The roof has been redesigned to fit the new cockpit, but works exactly the same way as the previous model’s top. There’s a new fabric, and three layers of cloth are used to provide even better insulation. After unfastening the front clamp, the roof lowers at the touch of a button, taking just 12 seconds for the folding operation. And now, the roof can be raised or lowered while moving at speeds of up to 50 km/h.
Despite the minimal cosmetic changes, almost 80 per cent of the 987’s components are new. Of the 20 per cent or so carried over, most are under the skin. In fact, the only visible part the new car has in common with the old is the glass rear screen, which made its appearance in the latter part of the 986’s life.
On paper, the suspension uses the same configuration as before (spring struts with track control and longitudinal arms, front and rear), but wider front and rear tracks and detail changes to geometry and weight distribution have been adopted to provide improved grip and roadholding, and more efficient delivery of power to the road surface. There are also bigger wheels – 18-inchers are standard fare on the S, but the test car was fitted with optional 19-inchers, wrapped in 235/35 Michelin Pilot Sports in front, with 265/35s fitted at the rear.
Larger, thicker drilled and innervented brake discs are fitted at the back, while the front units remain as before.
The test car came with “standard” steel discs, but PCCB (Porsche’s ceramic composite discs and pads) is optional. Naturally, there’s ABS, integrated into Porsche’s latest PSM8 stability control system. Steering is by the new variable ratio system (with hydraulic assist) introduced earlier on the 997-generation 911. The test car was also fitted with PASM (Porsche active suspension management), which allows the ride height to be lowered by 10 millimetres, and incorporates intelligently-controlled dampers, with settings determined by relating steering angle, road speed, brake pressure and engine torque to accelerometers located on two damper domes (left front and right rear). Normal and Sport modes activate the appropriate damper control maps. It was also fitted with the Sports Chrono package, a system aimed at owners who want to maximise the performance of their car around a track, or over a specific stretch of road. This incorporates an even “harder” active suspension set-up, as well as a steeper throttle pedal control map, a more abrupt limiter at maximum engine revolutions, and “harder” intervention by PSM at extreme limits. The kit includes an analogue/digital stopwatch, activated by a column stalk, to record time splits…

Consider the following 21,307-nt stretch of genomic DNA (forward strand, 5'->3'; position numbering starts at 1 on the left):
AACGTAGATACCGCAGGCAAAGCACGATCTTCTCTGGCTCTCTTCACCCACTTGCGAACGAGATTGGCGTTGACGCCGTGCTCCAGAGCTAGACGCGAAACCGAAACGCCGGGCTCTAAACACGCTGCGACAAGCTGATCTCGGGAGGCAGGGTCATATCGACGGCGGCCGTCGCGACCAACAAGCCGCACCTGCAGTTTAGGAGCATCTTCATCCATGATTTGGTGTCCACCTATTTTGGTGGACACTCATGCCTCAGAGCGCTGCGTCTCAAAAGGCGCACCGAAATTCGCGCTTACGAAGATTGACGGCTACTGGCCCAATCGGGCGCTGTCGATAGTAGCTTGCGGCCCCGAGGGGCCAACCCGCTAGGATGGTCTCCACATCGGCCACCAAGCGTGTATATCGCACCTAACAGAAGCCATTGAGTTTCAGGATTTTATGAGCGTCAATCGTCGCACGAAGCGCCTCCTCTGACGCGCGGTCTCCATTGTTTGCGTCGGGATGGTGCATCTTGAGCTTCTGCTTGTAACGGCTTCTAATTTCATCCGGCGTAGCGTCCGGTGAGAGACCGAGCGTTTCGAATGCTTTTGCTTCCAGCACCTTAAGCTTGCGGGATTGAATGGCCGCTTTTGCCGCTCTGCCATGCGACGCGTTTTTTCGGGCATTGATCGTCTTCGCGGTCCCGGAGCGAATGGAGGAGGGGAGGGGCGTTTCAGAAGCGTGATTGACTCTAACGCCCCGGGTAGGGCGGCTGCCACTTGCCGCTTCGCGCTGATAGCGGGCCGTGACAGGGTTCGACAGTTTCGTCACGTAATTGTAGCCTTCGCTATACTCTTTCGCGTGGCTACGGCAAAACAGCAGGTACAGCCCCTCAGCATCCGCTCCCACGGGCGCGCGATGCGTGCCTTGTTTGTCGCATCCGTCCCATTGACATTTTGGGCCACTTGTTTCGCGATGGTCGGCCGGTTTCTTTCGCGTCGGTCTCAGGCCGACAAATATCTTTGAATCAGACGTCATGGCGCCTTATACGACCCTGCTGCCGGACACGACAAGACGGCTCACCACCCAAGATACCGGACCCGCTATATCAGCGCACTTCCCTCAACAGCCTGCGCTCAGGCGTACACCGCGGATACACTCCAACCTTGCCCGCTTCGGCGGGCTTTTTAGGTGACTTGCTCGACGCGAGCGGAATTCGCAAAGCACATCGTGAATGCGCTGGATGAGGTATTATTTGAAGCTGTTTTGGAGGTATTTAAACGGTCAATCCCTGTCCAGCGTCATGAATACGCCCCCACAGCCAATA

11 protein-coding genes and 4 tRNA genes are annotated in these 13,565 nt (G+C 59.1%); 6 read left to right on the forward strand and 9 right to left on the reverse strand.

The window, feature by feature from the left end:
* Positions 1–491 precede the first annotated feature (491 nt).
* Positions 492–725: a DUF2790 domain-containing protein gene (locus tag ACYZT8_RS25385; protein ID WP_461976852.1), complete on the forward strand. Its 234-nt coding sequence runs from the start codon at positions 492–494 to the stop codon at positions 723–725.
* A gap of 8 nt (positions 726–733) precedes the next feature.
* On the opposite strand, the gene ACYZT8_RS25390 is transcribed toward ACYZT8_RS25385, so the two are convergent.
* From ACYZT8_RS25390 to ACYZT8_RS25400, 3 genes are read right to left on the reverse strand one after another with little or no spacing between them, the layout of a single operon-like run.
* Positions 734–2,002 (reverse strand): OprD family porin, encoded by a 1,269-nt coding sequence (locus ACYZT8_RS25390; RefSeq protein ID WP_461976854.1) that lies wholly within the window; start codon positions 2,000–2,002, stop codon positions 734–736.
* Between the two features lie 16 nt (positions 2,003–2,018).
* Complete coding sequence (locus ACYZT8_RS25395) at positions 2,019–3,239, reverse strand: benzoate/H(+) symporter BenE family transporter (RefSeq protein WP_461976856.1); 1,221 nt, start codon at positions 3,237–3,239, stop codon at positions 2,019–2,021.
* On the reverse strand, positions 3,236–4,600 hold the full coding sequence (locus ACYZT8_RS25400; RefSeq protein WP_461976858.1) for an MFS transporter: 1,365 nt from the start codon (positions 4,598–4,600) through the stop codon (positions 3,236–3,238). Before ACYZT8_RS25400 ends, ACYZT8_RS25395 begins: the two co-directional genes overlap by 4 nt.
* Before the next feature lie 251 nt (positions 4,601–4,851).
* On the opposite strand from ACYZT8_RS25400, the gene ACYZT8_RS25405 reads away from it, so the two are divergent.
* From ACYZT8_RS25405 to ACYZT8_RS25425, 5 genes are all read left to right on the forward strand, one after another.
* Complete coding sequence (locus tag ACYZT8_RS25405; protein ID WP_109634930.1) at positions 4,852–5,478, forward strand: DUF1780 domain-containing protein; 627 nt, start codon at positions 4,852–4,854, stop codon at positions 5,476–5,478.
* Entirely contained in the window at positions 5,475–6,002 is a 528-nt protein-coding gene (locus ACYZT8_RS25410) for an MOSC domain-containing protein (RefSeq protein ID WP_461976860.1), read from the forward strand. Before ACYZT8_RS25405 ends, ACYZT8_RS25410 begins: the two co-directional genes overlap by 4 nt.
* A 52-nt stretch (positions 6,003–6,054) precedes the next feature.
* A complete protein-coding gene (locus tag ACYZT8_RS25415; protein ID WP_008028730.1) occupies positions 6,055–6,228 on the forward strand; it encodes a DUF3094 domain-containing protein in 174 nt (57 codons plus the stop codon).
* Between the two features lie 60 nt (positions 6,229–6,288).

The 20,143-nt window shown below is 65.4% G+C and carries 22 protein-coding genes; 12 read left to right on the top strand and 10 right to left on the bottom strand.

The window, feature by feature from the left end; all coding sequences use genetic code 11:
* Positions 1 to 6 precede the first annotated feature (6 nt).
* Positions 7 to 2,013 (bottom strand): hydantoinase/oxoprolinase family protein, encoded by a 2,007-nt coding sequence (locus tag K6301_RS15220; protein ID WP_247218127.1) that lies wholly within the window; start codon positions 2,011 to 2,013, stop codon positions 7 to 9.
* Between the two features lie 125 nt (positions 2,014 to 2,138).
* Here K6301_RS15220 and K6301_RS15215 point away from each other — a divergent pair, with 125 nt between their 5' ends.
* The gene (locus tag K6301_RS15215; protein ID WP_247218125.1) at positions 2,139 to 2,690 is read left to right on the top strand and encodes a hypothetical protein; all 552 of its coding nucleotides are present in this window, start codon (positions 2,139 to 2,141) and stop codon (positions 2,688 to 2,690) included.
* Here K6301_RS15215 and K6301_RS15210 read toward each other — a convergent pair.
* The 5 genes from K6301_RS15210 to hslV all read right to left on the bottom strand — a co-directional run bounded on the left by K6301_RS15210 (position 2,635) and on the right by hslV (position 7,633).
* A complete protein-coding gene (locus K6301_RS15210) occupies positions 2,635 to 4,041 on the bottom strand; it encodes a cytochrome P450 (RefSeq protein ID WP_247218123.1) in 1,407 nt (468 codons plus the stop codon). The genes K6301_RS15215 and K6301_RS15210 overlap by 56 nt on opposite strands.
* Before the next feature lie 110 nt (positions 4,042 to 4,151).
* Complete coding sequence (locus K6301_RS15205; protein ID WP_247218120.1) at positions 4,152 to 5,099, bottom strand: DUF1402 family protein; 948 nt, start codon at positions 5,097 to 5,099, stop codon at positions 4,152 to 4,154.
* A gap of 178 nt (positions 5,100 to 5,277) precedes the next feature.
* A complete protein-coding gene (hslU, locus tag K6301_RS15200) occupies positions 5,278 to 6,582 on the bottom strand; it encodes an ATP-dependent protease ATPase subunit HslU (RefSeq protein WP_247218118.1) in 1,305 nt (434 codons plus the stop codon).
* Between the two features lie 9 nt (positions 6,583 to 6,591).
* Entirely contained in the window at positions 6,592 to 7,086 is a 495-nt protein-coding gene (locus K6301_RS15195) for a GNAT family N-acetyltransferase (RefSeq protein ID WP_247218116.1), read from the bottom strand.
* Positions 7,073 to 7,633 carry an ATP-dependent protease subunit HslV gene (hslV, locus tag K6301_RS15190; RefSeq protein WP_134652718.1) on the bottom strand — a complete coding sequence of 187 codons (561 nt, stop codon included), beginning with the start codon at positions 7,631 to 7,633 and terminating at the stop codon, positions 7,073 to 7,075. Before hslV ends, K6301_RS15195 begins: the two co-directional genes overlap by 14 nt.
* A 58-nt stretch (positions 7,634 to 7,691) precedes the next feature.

The biggest improvement to the Boxster S is to the engine, hidden amidships as always. Capacity remains the same at 3 179 cm³, but the VarioCam-equipped watercooled flat six has considerably higher outputs than before. Peak power is up from 191 kW to 206 kW at 6 200 r/min, with maximum torque (previously 310 N.m) now up to 320 N.m across the 4 700 to 6 000 r/min rev range. Revisions to the inlet and exhaust tracts have also contributed to significant increases in output from 1 500 r/min upwards.